Norman Swan: And what did you find?

Gene Brody: We were delighted to find it did. So the association or the link between poverty and diminished brain development was found only for children who did not participate in the prevention program.

Norman Swan: And what were the elements of this program, what were you teaching parents to do? Because you probably know in Australia we have developed one particular parenting program which is quite popular internationally. What were you doing with these parents, what were you teaching them?

Gene Brody: First I want to give a shout-out to Professor Matt Sanders…

Norman Swan: At Griffith University.

Gene Brody: Whose prevention programs are internationally known. Our program was a little different than Professor Sanders' in that the rural Southern context that our participants grew up in are unique, and the parenting practices that are successful in the 'black belt' might be different than parenting practices in the northern parts of the United States or in very urban areas. So we spent 10 years documenting what were the parenting processes that enhanced the development of children in the rural south. And we settled on and focused on a few things that really tended to matter. And these things were providing emotional support for children, increase the amount of time that parents spend with their children, increase the use of a parenting dynamic which involves high levels of control laced with high levels of warmth. The kids know that the reason their parents are keeping them in tow and being very vigilant about their children is that they often live in some dangerous circumstances which require that protection. Another thing we did was to enhance how routinised the home environments were.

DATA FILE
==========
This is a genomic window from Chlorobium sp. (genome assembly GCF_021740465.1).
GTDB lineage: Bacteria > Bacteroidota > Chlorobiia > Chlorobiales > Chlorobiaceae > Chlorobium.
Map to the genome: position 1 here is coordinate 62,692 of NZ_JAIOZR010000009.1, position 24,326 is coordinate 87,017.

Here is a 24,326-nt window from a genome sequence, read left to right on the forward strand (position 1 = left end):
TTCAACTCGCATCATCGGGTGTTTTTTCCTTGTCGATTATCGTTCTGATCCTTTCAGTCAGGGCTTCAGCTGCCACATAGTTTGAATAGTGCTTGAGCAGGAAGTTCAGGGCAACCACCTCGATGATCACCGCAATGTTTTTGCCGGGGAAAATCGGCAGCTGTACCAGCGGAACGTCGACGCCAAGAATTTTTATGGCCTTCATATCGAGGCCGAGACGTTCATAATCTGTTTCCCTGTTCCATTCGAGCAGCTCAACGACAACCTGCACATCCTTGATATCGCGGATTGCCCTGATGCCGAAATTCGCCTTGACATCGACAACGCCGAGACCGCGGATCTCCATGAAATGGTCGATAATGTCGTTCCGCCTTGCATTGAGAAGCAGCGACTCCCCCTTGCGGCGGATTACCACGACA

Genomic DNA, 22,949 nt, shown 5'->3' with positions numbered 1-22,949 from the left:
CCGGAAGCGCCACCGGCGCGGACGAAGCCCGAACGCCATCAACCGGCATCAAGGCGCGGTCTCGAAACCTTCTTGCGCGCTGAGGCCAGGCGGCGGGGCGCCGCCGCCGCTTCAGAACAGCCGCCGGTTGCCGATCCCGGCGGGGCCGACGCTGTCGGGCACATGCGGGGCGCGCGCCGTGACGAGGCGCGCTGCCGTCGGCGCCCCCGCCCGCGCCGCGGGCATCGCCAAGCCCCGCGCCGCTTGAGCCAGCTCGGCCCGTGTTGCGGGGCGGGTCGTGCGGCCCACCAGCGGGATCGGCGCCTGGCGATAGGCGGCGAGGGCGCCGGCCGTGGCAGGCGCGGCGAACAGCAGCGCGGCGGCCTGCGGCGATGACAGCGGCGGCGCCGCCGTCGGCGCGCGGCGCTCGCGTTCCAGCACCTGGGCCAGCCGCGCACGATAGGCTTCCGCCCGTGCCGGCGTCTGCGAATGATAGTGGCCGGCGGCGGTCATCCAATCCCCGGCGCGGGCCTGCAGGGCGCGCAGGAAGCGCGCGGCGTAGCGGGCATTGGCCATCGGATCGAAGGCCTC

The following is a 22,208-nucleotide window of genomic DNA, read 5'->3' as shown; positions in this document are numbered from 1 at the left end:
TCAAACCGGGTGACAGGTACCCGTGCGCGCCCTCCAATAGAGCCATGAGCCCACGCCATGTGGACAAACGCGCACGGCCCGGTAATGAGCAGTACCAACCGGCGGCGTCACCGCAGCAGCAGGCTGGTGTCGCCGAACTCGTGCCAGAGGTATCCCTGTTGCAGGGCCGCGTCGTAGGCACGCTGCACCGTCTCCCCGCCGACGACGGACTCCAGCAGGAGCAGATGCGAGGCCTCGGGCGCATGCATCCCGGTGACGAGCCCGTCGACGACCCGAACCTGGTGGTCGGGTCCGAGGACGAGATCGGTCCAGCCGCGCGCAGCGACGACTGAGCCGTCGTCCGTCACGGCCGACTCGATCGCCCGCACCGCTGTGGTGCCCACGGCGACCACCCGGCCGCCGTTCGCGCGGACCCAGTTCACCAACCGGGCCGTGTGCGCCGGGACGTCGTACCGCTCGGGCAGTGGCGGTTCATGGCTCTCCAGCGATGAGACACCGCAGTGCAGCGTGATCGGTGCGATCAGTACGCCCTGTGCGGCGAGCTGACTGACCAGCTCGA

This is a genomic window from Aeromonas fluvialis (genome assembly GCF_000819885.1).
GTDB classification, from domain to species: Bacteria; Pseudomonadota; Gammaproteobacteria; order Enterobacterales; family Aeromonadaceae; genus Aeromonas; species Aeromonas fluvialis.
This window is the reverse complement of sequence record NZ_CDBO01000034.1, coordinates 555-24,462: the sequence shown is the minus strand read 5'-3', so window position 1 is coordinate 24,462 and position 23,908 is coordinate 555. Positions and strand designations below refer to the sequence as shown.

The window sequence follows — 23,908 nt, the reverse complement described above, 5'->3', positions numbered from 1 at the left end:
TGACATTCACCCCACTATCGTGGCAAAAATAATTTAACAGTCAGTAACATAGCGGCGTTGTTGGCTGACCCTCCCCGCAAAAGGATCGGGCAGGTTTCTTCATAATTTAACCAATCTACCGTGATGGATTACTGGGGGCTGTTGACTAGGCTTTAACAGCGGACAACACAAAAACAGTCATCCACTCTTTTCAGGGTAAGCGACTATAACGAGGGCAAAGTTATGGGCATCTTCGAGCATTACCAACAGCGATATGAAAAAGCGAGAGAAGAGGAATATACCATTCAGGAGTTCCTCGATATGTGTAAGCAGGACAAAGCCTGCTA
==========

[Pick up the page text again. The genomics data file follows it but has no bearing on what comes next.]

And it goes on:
Norman Swan: So making them less chaotic.

Gene Brody: Making them much less chaotic, much more predictable, making sure there was a time and place for them to do their studies, and all the while increasing their presence at their children's school. One of the things that we find is the more that home environments are routinised and predictable and parents show up at school, schools treat the parents differently and in turn the children benefit more from the teacher's attention at school. And over time this particular formulation of parenting practices really has been shown to aid not only psychosocial development but health, and now it appears to expand into the brain.

Norman Swan: And just finally, Gene Brody, the applicability to other areas?

Gene Brody: This program has now been disseminated into 40 communities across the United States, and we are optimistic about its ability to continue to enhance the development of African American youth, and time will tell.

Norman Swan: Thanks for joining us on the Health Report.

Gene Brody: Glad to be here, thank you for asking me.

Norman Swan: Gene Brody is the director of the Centre for Family Research at the University of Georgia, Athens.

You've been listening to the Health Report, I'm Norman Swan, I hope you'll join me next week.